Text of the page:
Referring now in more detail to the drawings, grade sensor means 20, as can best be seen in FIG. 4, is illustrated in the form of a variable or differential capacitance sensor which includes chamber means defined by two cast zinc chamber plates 30 and 32 with a common capacitor plate 34 sandwiched between to define first and second chambers 30b and 32b. Sensor plate 30 and sensor plate 32 form electrical ground plates equal distant from common capacitor plate 34 that isolates them. Capacitor plate 34 is a copper plated plastic disc which has been chemically etched to create variable capacitor means in the form of two, independent capacitors 34a and 34b. A partition 30a and a partition 32a, in respective chambers 30b and 32b of the chamber plates 30 and 32, electrically isolate the capacitors. This forms two chamber halfs 36 and 38 in each chamber 30b and 32b. Each chamber half 36, 38 is filled with equal amounts, by volume, of a dielectric liquid 39 and an inert gas. Slots 40 and 42 at the top and bottom of the partitions permit equalization of the fluid level and gas pressure between the chamber halfs. When sensor unit 20 is rotated about its sensitive axis "X", the liquid and gas from the chamber halfs move with respect to the two common capacitor plates 34a and 34b. The liquid has a greater dielectric constant than the gas, so if one plate is submerged more than the other, it will have a higher capacitor. Because of the constant radius and circular shape, equal amounts of the capacitor plates would be covered and uncovered by the fluid as the sensor rotates. This assures a linear change in capacitor ratio and thus an output signal.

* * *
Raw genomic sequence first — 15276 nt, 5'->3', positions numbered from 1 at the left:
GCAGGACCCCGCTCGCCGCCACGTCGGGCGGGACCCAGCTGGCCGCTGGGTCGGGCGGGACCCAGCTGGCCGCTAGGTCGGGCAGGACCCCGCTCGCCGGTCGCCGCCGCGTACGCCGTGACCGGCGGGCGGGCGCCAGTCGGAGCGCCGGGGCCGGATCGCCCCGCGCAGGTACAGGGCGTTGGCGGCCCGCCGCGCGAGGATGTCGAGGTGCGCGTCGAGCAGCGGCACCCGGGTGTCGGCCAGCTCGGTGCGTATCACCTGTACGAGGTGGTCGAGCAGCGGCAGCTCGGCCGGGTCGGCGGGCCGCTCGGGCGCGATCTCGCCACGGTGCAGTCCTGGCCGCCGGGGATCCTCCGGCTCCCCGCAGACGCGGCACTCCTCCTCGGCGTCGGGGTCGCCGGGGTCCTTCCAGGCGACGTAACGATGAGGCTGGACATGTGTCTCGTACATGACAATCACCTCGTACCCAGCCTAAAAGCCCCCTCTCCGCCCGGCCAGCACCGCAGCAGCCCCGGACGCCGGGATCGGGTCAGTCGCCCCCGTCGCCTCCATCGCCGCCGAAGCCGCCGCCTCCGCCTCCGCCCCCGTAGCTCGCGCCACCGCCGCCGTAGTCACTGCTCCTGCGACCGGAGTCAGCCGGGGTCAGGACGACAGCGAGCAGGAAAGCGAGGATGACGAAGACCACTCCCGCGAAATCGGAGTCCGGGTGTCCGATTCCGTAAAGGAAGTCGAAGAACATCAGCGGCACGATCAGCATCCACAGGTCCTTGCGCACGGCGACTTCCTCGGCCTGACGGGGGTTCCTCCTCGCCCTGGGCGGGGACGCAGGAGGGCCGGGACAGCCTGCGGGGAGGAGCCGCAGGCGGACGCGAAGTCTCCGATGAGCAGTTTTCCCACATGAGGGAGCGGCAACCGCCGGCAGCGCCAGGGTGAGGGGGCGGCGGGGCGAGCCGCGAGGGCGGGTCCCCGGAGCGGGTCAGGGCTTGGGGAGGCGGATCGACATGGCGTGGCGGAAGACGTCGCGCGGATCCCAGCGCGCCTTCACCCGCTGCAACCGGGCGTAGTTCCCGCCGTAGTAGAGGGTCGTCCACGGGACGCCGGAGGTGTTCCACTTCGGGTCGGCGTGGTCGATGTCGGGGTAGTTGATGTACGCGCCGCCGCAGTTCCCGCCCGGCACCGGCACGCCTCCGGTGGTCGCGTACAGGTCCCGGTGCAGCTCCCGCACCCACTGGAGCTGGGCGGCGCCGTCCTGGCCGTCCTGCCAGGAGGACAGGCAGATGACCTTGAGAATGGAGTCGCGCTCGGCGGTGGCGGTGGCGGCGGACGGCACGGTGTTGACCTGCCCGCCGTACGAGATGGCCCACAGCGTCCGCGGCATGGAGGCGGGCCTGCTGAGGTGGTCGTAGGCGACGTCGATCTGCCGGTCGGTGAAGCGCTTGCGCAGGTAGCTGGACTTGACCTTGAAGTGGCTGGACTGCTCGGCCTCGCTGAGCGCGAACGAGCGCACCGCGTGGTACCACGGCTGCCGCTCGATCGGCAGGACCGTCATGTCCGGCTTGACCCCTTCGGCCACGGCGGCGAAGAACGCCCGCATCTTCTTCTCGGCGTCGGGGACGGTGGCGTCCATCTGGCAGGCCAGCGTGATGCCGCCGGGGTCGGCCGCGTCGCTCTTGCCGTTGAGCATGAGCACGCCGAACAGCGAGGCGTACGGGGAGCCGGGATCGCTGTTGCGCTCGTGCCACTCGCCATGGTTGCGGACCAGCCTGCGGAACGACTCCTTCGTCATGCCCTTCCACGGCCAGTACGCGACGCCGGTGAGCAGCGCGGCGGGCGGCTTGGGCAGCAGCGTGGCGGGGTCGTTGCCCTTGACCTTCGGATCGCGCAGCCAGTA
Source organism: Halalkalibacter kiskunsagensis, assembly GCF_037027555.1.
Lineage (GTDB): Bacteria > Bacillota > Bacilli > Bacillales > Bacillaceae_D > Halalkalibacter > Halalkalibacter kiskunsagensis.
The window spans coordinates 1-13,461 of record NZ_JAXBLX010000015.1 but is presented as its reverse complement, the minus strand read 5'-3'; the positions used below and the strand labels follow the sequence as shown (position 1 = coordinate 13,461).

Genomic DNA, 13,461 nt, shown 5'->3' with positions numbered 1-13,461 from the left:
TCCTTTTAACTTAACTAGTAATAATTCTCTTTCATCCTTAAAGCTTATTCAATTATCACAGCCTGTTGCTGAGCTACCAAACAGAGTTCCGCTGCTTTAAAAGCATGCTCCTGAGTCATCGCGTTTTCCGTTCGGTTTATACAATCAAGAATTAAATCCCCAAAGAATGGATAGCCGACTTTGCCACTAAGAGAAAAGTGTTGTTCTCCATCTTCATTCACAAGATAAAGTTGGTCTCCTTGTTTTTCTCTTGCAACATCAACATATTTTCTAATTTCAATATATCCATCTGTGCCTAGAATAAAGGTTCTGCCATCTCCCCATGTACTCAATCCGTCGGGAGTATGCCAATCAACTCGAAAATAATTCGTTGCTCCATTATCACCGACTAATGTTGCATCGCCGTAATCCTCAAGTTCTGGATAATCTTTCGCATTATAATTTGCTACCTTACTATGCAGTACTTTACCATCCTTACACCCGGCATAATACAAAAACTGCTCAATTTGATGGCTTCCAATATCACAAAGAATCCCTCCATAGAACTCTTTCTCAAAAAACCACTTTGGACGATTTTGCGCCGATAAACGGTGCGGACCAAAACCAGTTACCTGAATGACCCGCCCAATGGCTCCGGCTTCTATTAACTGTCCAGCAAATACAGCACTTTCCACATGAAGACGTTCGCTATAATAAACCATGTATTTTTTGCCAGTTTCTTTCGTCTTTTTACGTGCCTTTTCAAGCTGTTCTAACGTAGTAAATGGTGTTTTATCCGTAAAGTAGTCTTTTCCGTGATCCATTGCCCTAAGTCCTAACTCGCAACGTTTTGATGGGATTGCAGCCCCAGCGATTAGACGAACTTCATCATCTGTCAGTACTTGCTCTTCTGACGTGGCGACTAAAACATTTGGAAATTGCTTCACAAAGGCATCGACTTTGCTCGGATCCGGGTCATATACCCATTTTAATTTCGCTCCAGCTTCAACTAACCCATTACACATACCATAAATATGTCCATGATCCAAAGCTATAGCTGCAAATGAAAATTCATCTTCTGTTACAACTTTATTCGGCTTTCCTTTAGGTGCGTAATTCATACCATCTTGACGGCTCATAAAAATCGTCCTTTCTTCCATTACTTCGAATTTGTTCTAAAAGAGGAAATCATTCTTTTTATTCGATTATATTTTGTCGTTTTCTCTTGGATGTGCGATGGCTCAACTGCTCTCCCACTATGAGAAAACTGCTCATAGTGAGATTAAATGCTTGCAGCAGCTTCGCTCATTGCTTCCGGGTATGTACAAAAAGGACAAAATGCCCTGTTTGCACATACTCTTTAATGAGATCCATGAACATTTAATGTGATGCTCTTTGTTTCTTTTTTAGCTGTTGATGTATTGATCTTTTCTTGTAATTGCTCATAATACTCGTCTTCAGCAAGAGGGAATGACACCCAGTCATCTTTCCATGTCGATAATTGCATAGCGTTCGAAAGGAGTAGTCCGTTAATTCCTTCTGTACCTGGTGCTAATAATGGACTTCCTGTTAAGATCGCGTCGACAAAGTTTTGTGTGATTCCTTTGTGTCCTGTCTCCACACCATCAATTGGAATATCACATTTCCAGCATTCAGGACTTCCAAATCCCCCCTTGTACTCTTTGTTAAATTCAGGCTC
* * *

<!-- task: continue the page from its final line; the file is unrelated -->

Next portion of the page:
Sensor unit 20 includes a circuit housing 44 which contains electronic circuitry 44a, as illustrated schematically in FIG. 6, to translate the sensors differential capacity into a percent grade output signal. One particularly suitable sensor is manufactured by Schaevitz Sensing Systems, Inc. of Phoenix, Arizona, as described in the background of the present invention. This sensor can be modified in its output and converted to output percent grade instead of angular degrees.